4097 Albany Post Road, Hyde Park, Dutchess County, New York

Built in 1796, for Judge John Johnston (1762-1850) and his wife Susannah Bard (1772-1845) who was brought up in the mansion that stood exactly where the Vanderbilt Mansion stands today. The original house was given its present Colonial-Revival makeover in 1909 by the firm of McKim, Mead & White for Edith Wharton's first cousin Thomas Newbold (1849-1929) and his wife Sarah, daughter of T. Jefferson Coolidge, great-grandson of President Thomas Jefferson (1743-1826). The beautiful gardens which are open to the public today were designed by Edith's niece, Beatrix Farrand, one of the ten founding members of the American Society of Landscape Architects. FDR's Springwood was built on land that was once part of Bellefield and therefore in 1975 Newbold's grandson gifted Bellefield to the government when it became the Administrative Headquarters of the Franklin Roosevelt National Historic Site....

This house is best associated with...

John Johnston

Judge John Johnston, of "Bellefield," Dutchess County, New York


Susannah (Bard) Johnston

Mrs "Susan" (Bard) Johnston


William Henderson

William Henderson, Merchant & Land Speculator, of New York


Sarah (Denning) Henderson

Mrs Sarah (Denning) Henderson


Ephraim Holbrook

Ephraim Holbrook Jr., Merchant, of New York City & "Bellefield"


Nancy Sanford

Mrs Nancy (Sanford) Holbrook


James Boorman

James Boorman, of New York; President of the Hudson River Railroad etc.


Mary (Davenport) Boorman

Mrs Mary Welles (Davenport) Boorman


Francis Upton Johnston

Francis Upton Johnston Jr., M.D., of Hyde Park, New York


Thomas Newbold

Thomas Newbold, Member of the New York State Senate


Sarah (Coolidge) Newbold

Mrs Sarah Lawrence (Coolidge) Newbold


Mary Edith Newbold

Mrs Mary Edith (Newbold) Morgan


Gerald Dare Morgan

(William) Gerald Dare Morgan, of New York


John Johnston was the Judge of the Court of Common Pleas for Dutchess County. In 1793, he married Susannah, daughter of his friend Dr Samuel Bard. One of John's great-grandfathers was among the "Nine Partners" who purchased 145,000-acres in Dutchess County back in 1697. In 1795, John acquired "Water Lot 6" a 175-acre tract of land just south of the Bard estate where the Vanderbilt Mansion presently stands. John built a 16-room house that he named "Bellefield" which remains the central core of the present mansion. He added to his land creating a 332-acre estate on which he built a barn and stables while constructing a stone wall along its boundary with the Albany Post Road.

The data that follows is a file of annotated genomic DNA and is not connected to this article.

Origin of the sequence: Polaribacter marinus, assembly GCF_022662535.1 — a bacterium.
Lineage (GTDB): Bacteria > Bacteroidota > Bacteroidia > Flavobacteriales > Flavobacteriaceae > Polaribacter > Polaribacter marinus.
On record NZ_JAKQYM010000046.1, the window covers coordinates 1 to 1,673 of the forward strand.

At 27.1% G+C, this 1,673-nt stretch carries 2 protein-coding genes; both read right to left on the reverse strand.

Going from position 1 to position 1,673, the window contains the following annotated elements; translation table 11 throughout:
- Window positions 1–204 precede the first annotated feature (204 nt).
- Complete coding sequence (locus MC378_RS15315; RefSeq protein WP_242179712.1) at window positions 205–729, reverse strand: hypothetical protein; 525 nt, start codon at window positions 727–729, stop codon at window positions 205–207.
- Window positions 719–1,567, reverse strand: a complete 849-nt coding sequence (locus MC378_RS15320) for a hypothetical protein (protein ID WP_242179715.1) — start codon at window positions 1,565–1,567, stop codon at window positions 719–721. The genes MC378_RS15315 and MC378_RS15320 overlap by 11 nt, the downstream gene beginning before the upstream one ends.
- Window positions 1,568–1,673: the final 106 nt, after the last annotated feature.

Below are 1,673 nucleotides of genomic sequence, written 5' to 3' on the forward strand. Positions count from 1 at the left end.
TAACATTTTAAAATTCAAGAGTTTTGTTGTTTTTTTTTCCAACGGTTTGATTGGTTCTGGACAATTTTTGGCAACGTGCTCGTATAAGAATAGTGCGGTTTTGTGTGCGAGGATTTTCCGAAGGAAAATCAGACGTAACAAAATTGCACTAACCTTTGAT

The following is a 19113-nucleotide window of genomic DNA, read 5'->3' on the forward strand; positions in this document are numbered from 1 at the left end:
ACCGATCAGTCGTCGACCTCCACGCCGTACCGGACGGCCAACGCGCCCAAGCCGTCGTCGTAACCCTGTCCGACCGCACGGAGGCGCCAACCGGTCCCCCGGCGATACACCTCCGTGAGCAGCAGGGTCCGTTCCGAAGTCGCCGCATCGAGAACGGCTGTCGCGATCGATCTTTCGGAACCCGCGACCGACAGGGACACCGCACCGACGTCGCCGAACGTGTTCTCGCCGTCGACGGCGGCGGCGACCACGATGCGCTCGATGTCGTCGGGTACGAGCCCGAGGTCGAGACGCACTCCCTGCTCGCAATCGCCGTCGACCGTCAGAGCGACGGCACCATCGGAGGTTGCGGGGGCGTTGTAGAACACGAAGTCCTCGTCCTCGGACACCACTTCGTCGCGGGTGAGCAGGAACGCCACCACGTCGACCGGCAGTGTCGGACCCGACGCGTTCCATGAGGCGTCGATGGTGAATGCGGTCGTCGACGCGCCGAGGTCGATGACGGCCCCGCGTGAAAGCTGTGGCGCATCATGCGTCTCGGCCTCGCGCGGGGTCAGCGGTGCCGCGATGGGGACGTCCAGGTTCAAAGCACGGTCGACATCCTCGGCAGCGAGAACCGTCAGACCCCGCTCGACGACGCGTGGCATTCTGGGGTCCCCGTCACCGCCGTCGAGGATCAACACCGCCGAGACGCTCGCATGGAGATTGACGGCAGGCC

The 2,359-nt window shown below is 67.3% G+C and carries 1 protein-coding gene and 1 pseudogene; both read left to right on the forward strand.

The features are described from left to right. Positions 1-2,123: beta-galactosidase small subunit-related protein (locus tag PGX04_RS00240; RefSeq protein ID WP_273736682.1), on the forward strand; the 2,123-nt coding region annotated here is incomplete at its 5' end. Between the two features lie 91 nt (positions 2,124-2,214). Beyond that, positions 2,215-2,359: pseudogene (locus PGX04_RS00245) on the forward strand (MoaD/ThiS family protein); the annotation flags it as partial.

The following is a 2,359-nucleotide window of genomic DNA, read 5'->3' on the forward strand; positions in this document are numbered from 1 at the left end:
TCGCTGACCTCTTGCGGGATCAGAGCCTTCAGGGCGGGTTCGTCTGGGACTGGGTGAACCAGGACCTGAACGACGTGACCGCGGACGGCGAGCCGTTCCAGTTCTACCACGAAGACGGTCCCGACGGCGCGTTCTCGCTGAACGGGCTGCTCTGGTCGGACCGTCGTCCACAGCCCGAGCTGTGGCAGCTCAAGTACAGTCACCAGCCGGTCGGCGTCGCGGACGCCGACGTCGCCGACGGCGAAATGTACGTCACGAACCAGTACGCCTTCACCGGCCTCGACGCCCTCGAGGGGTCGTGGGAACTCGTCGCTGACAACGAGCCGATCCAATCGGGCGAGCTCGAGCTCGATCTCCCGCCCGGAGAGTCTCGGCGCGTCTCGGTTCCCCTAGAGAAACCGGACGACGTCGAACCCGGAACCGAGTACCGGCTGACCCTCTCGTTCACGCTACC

"A Pleasant Way of Making a Fortune"... and losing it?

The Johnstons lived an extravagant lifestyle and they also had a large family of twelve children, all of whom received their early education here from various tutors and governesses. When the price of wheat fell in the early 1800s, the Judge mortgaged his property and diversifying, invested in a flock of Merino sheep; a "pleasant way of making a fortune," which he had seen work so well at nearby Rokeby. But, things took a turn for the worse in 1816 when disease laid claim to his entire flock that was said to be worth $75,000. This loss ruined the family. The Johnstons remained in Hyde Park, but he was obliged to resign his Judicial seat in 1817 and Bellefield was put on the market in 1820.

"The Admiration of All Who Saw It"

The new owner of Bellefield was William Henderson (1767-1825). He and his family had been happily living at Ardenia until his father-in-law, William Denning, died in 1819 and they had to find a new home. They were only briefly here as he died in 1825 and the following year (1826) his heirs disposed of the property to the freshly retired Ephraim Holbrook (1782-1852), of New York City, and his wife, Nancy Sanford (1795-1874).